Activist Chen Guangcheng in second US Congress call

US lawmakers and Chinese activists speak to Chen Guangcheng over the phone during a House Foreign Affairs Committee hearing on Capitol Hill in Washington, DC on 15 May, 2012
Image caption US lawmakers and prominent Chinese activists heard Mr Chen speak from Beijing

Activist Chen Guangcheng has called the US Congress for a second time, accusing local Chinese authorities of harassing his family in Shandong province.

The Chinese dissident told the hearing that ''trumped up'' murder charges had been brought against his nephew.

Meanwhile the US state department said visas for Mr Chen and his family to travel to the US were ready.

Mr Chen, who spent six days at the US embassy in Beijing last month, is waiting for Beijing to let him leave.

He told the BBC last Friday that no progress had been made in his passport application.

The blind dissident escaped house arrest last month, made his way to Beijing and then stayed in the US embassy for six days.

He left the embassy but then said that he wanted to go to the US because he feared for his safety.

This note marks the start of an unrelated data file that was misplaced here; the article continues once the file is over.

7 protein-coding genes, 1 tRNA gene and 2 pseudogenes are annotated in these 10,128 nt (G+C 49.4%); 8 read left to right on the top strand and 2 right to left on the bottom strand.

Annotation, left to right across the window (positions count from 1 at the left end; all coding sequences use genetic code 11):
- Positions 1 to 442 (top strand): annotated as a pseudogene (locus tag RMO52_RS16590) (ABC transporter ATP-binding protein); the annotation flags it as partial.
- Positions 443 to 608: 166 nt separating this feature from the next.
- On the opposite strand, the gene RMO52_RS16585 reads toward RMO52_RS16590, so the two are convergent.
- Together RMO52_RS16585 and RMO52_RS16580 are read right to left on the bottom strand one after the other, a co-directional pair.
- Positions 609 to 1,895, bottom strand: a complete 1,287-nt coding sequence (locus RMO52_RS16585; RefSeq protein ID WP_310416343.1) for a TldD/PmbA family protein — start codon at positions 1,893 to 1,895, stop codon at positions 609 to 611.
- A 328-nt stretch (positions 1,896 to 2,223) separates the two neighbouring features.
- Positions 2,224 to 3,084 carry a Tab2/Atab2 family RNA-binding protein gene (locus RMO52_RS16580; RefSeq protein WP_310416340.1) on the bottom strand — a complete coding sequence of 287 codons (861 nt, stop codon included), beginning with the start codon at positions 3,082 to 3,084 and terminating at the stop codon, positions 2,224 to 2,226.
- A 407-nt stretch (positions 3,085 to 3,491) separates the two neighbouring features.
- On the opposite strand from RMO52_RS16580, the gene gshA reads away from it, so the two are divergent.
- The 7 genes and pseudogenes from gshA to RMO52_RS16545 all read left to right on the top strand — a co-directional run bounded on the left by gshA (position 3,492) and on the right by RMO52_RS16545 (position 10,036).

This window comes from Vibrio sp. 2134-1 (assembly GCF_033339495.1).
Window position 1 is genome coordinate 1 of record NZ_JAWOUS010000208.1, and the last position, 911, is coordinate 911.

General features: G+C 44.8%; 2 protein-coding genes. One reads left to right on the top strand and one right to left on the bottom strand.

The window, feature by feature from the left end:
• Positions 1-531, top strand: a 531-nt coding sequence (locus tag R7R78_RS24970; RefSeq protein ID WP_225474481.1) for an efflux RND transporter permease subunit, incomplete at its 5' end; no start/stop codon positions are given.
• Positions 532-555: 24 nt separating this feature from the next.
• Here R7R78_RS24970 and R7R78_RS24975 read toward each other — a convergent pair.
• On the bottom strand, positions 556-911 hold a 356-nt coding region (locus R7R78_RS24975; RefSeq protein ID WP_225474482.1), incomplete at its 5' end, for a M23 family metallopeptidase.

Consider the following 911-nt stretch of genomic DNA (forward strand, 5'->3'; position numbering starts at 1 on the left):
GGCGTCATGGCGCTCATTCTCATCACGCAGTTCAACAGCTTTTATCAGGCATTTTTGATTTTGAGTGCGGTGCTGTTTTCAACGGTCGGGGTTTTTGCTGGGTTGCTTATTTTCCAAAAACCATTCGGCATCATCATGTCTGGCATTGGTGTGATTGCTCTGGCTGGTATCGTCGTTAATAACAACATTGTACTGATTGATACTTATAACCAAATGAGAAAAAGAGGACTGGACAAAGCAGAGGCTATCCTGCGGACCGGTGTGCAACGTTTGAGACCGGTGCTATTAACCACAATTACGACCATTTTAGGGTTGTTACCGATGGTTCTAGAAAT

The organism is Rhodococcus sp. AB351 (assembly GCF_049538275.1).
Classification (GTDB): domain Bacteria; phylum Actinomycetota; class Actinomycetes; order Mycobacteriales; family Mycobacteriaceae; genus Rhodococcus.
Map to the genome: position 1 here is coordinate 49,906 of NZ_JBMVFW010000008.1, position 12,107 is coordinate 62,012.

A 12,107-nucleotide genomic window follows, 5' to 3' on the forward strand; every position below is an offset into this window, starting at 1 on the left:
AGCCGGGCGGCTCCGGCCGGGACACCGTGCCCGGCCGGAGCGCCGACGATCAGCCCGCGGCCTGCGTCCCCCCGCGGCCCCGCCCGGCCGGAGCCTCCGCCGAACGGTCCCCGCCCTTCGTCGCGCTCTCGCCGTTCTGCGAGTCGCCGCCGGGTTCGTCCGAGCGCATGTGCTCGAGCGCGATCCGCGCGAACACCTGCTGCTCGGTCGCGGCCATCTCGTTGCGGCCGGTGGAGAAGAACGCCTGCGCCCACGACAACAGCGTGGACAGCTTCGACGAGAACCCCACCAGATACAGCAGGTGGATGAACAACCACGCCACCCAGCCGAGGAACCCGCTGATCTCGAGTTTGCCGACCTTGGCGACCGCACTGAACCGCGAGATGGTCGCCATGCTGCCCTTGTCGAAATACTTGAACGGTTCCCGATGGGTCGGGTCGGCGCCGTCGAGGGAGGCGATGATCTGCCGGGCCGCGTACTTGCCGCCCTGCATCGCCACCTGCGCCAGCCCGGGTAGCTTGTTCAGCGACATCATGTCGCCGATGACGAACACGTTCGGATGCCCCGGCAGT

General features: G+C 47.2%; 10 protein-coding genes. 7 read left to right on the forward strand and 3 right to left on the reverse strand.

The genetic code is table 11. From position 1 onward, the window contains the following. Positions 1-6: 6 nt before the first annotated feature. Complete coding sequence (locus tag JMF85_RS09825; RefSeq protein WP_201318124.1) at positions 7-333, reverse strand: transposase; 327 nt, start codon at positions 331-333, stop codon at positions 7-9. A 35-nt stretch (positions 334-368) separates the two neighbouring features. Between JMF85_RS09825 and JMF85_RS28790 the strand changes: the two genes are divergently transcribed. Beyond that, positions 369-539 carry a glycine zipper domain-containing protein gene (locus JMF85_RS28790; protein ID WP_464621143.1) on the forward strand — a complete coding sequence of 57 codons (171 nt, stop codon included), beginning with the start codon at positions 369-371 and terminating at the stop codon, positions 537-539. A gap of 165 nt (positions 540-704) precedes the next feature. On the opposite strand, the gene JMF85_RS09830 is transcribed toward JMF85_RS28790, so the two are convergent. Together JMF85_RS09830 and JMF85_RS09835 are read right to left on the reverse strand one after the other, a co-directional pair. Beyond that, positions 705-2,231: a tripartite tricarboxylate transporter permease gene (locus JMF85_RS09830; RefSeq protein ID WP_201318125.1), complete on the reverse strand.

Amid a diplomatic crisis between the US and China over his fate, Mr Chen was offered a place to study law at New York University after Beijing said he would be allowed to apply to study abroad.

But it is not yet clear when he and his family may be able to travel.

'A pattern'

Mr Chen first spoke to US lawmakers over the telephone two weeks ago to plead for help to leave China with his family.

Speaking to Washington again from the hospital in Beijing where he had been staying since leaving the US embassy, Mr Chen said local authorities in his hometown in eastern China were seeking revenge through the "trumped-up" murder charges against his nephew, Chen Kegui.

Liu Weiguo, the lawyer for Chen Kegui, told the BBC last week that his client was acting in self-defence when he injured three people - none of them critically - who broke into his house on 27 April.

One of those who broke into Chen Kegui's house was the head of Shuanghou town, Mr Liu said.

"This is a pattern," Chen Guangcheng told a hearing of the House Foreign Affairs Subcommittee on Human Rights, with US-based activist Bob Fu translating. "This is not the first time it happened against my family."

Mr Chen, a self-taught lawyer who campaigned against forced abortions under China's one-child policy, was himself jailed for four years in 2006 for disrupting traffic and damaging property, and placed under house arrest after his release in 2010.

On Tuesday, US state department spokesperson Victoria Nuland told reporters that Mr Chen, his wife and children could travel to the US once Beijing grants permission.

"We are ready when he and his government are ready," she said.

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